A little reduction in miles may ensure the stress bucket doesn’t overflow in the form of health crises. That one is obvious. What excites me more is that the body may still be able to adapt to higher stress for major fitness improvements even when all of that stress doesn’t come from running. Three days off can restore stress balance for health and maximal adaptation.
Two: Short-term cycles of inflammation can lead to long-term negative feedback cycles on the cellular and systemic levels.
Training introduces inflammation into the body. Take any athlete post-workout, give them a blood test, and you’ll see numbers that would probably scare a doctor if they had been sedentary. Some adaptation theories are essentially inflammation-centric (though it’s debated and complicated), with that inflammation being the spark that lights the fire for growth.
Chronic inflammation may lead almost every negative health outcome imaginable, from overtraining to life-threatening illnesses. Like stress, inflammation cycles can be unpredictable.
You just don’t want that fire to burn the house down. Acute inflammation may lead to growth, depending on the context. Chronic inflammation may lead almost every negative health outcome imaginable, from overtraining to life-threatening illnesses. Like stress, inflammation cycles can be unpredictable.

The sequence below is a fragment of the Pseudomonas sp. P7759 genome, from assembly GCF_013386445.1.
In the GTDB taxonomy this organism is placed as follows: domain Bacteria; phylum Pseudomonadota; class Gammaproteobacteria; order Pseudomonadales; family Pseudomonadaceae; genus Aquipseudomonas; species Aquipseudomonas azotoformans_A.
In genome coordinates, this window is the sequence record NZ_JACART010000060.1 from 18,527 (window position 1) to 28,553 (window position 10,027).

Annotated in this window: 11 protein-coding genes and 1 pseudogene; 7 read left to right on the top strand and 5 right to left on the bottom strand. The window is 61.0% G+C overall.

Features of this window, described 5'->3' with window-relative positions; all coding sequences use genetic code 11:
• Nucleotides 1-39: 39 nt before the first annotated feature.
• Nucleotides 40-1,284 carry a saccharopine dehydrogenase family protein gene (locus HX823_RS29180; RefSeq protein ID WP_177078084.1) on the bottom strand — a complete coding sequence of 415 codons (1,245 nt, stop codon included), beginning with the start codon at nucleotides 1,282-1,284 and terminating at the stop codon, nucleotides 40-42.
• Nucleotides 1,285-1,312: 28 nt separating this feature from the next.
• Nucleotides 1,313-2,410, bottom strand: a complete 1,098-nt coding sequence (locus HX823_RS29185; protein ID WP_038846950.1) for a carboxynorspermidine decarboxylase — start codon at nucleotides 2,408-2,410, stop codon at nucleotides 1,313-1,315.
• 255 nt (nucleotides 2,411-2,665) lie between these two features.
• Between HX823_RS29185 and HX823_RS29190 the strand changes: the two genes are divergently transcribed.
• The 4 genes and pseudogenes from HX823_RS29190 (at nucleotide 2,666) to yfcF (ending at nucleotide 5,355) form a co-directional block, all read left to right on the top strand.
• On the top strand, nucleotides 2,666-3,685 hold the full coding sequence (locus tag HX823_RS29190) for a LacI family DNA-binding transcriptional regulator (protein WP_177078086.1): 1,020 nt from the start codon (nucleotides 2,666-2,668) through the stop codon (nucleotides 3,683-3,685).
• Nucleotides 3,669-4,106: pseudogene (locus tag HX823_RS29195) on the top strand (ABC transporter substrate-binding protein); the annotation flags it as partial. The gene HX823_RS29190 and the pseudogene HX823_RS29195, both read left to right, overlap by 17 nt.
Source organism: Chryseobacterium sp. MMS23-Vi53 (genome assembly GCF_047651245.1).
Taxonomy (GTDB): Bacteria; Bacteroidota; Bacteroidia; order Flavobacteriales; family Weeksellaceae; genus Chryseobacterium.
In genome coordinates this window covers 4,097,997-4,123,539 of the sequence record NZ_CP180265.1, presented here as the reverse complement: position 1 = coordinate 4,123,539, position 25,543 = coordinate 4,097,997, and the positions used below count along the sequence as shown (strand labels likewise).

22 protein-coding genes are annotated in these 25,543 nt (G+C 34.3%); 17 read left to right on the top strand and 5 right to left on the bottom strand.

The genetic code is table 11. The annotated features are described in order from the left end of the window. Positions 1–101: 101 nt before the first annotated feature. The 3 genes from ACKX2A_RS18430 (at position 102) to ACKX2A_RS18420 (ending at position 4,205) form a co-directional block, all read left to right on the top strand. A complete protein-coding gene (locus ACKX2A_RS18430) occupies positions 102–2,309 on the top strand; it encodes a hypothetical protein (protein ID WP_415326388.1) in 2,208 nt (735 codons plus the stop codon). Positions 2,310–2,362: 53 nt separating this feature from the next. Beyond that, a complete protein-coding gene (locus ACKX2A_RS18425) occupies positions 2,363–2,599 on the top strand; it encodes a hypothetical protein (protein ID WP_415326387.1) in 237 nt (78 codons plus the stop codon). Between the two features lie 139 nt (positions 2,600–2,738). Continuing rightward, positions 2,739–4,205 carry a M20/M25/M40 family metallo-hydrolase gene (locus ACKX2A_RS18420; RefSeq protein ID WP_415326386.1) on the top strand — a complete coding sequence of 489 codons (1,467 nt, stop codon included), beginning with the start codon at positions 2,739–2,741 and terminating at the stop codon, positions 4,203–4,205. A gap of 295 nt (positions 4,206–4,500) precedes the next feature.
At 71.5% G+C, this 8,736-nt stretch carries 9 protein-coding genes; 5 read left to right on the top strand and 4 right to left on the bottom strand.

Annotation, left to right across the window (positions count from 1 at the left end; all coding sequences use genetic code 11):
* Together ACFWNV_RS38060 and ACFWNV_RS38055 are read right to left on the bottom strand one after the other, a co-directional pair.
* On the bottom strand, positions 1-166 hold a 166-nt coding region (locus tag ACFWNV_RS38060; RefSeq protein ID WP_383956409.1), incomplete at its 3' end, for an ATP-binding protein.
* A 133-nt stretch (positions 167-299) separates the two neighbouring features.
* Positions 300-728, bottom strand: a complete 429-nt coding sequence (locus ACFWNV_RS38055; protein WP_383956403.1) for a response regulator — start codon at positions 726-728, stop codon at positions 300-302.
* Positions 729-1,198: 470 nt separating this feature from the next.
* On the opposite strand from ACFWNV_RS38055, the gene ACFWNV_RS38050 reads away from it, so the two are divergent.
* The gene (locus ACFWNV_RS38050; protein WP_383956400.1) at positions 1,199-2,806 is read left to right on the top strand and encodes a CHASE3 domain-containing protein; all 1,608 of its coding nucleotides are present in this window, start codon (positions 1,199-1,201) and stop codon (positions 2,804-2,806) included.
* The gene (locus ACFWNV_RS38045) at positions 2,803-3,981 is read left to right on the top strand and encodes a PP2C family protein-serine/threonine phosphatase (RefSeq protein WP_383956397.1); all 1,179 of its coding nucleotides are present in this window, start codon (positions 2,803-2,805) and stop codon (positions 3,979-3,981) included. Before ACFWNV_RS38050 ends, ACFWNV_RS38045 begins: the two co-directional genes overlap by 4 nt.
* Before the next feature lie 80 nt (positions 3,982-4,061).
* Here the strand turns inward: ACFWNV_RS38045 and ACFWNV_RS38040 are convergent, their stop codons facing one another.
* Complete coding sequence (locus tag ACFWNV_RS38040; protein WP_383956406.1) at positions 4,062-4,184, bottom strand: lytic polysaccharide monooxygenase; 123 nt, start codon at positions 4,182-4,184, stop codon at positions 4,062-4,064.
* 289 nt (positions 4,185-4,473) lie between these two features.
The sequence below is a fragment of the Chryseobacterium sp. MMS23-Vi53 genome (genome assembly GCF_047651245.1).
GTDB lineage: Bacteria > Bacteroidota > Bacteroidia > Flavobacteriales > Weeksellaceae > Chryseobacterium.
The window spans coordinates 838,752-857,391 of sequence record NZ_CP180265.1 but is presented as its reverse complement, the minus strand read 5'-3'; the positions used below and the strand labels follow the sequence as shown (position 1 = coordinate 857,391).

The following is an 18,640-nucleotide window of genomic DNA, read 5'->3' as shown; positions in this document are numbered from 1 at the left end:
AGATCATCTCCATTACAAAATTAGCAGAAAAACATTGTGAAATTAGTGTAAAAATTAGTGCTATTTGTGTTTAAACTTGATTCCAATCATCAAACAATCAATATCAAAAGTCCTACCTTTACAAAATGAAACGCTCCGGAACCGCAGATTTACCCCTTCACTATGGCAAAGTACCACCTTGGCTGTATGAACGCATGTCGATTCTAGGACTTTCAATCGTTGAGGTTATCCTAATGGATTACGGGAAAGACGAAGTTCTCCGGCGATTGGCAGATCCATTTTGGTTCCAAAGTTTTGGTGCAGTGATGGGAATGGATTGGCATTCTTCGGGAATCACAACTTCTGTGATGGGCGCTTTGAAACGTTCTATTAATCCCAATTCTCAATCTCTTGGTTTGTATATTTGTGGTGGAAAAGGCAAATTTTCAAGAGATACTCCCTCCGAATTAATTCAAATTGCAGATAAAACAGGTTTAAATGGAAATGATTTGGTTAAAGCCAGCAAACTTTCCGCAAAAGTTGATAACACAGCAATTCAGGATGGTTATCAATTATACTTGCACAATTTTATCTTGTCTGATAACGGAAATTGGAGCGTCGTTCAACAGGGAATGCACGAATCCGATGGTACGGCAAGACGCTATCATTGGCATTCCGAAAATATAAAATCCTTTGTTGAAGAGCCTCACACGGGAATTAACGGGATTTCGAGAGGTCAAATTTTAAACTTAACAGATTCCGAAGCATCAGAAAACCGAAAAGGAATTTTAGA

Some inflammation may come from training, other sources may be immune responses, elevated cortisol, allergies, nutrition and basically everything else you can think of. Preventing acute inflammation from becoming chronic inflammation sometimes requires stopping the cycle fully with time off.
Three: Hormonal imbalances can result from overstress.
A big reason I support every athlete taking a rest day a week (even if they probably don’t need it) is that overstress, chronic inflammation and low energy availability can all have negative impacts on hormone production. For example, a 2019 article in the International Journal of Sport Nutrition and Exercise Metabolism reviewed the literature on low energy availability from training, finding that it could suppress sex hormones in male and female athletes.
A 2017 article in the Medicine & Science in Sport & Exercise journal found men with higher levels of chronic intense exercise and greater durations of endurance exercise had lower libido, connected to hormonal variations.